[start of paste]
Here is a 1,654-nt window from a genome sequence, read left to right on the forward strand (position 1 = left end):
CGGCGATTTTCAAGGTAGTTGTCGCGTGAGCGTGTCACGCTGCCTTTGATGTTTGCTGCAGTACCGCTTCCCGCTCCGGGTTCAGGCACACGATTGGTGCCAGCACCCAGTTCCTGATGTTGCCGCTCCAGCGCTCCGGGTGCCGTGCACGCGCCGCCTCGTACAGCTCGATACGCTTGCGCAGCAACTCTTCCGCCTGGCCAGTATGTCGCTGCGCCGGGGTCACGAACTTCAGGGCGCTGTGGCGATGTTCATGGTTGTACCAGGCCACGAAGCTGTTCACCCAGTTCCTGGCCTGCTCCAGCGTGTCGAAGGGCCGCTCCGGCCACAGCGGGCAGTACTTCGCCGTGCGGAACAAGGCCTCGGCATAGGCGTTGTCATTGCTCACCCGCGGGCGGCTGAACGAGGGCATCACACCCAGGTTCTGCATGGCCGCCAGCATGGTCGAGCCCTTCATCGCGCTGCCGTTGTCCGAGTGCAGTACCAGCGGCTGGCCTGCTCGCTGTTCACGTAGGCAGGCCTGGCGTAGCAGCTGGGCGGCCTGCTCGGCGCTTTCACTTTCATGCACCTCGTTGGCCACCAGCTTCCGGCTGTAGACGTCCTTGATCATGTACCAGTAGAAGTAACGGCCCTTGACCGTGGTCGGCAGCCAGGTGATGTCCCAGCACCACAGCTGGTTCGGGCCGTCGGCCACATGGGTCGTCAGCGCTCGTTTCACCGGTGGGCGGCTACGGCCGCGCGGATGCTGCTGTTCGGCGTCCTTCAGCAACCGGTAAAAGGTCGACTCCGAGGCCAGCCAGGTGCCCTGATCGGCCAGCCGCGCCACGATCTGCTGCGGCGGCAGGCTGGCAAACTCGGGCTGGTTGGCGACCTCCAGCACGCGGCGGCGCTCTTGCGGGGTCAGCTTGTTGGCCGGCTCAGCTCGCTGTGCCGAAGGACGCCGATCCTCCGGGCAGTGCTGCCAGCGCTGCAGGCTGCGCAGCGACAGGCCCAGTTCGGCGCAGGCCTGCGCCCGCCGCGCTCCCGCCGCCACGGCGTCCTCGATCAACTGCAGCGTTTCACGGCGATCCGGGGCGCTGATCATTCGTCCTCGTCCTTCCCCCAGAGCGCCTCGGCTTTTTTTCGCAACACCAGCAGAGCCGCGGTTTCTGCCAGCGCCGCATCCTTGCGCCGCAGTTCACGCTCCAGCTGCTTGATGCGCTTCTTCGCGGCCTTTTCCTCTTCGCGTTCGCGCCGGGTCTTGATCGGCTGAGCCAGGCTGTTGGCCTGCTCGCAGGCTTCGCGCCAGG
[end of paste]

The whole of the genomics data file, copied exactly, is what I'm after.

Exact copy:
Here is a 1,654-nt window from a genome sequence, read left to right on the forward strand (position 1 = left end):
CGGCGATTTTCAAGGTAGTTGTCGCGTGAGCGTGTCACGCTGCCTTTGATGTTTGCTGCAGTACCGCTTCCCGCTCCGGGTTCAGGCACACGATTGGTGCCAGCACCCAGTTCCTGATGTTGCCGCTCCAGCGCTCCGGGTGCCGTGCACGCGCCGCCTCGTACAGCTCGATACGCTTGCGCAGCAACTCTTCCGCCTGGCCAGTATGTCGCTGCGCCGGGGTCACGAACTTCAGGGCGCTGTGGCGATGTTCATGGTTGTACCAGGCCACGAAGCTGTTCACCCAGTTCCTGGCCTGCTCCAGCGTGTCGAAGGGCCGCTCCGGCCACAGCGGGCAGTACTTCGCCGTGCGGAACAAGGCCTCGGCATAGGCGTTGTCATTGCTCACCCGCGGGCGGCTGAACGAGGGCATCACACCCAGGTTCTGCATGGCCGCCAGCATGGTCGAGCCCTTCATCGCGCTGCCGTTGTCCGAGTGCAGTACCAGCGGCTGGCCTGCTCGCTGTTCACGTAGGCAGGCCTGGCGTAGCAGCTGGGCGGCCTGCTCGGCGCTTTCACTTTCATGCACCTCGTTGGCCACCAGCTTCCGGCTGTAGACGTCCTTGATCATGTACCAGTAGAAGTAACGGCCCTTGACCGTGGTCGGCAGCCAGGTGATGTCCCAGCACCACAGCTGGTTCGGGCCGTCGGCCACATGGGTCGTCAGCGCTCGTTTCACCGGTGGGCGGCTACGGCCGCGCGGATGCTGCTGTTCGGCGTCCTTCAGCAACCGGTAAAAGGTCGACTCCGAGGCCAGCCAGGTGCCCTGATCGGCCAGCCGCGCCACGATCTGCTGCGGCGGCAGGCTGGCAAACTCGGGCTGGTTGGCGACCTCCAGCACGCGGCGGCGCTCTTGCGGGGTCAGCTTGTTGGCCGGCTCAGCTCGCTGTGCCGAAGGACGCCGATCCTCCGGGCAGTGCTGCCAGCGCTGCAGGCTGCGCAGCGACAGGCCCAGTTCGGCGCAGGCCTGCGCCCGCCGCGCTCCCGCCGCCACGGCGTCCTCGATCAACTGCAGCGTTTCACGGCGATCCGGGGCGCTGATCATTCGTCCTCGTCCTTCCCCCAGAGCGCCTCGGCTTTTTTTCGCAACACCAGCAGAGCCGCGGTTTCTGCCAGCGCCGCATCCTTGCGCCGCAGTTCACGCTCCAGCTGCTTGATGCGCTTCTTCGCGGCCTTTTCCTCTTCGCGTTCGCGCCGGGTCTTGATCGGCTGAGCCAGGCTGTTGGCCTGCTCGCAGGCTTCGCGCCAGG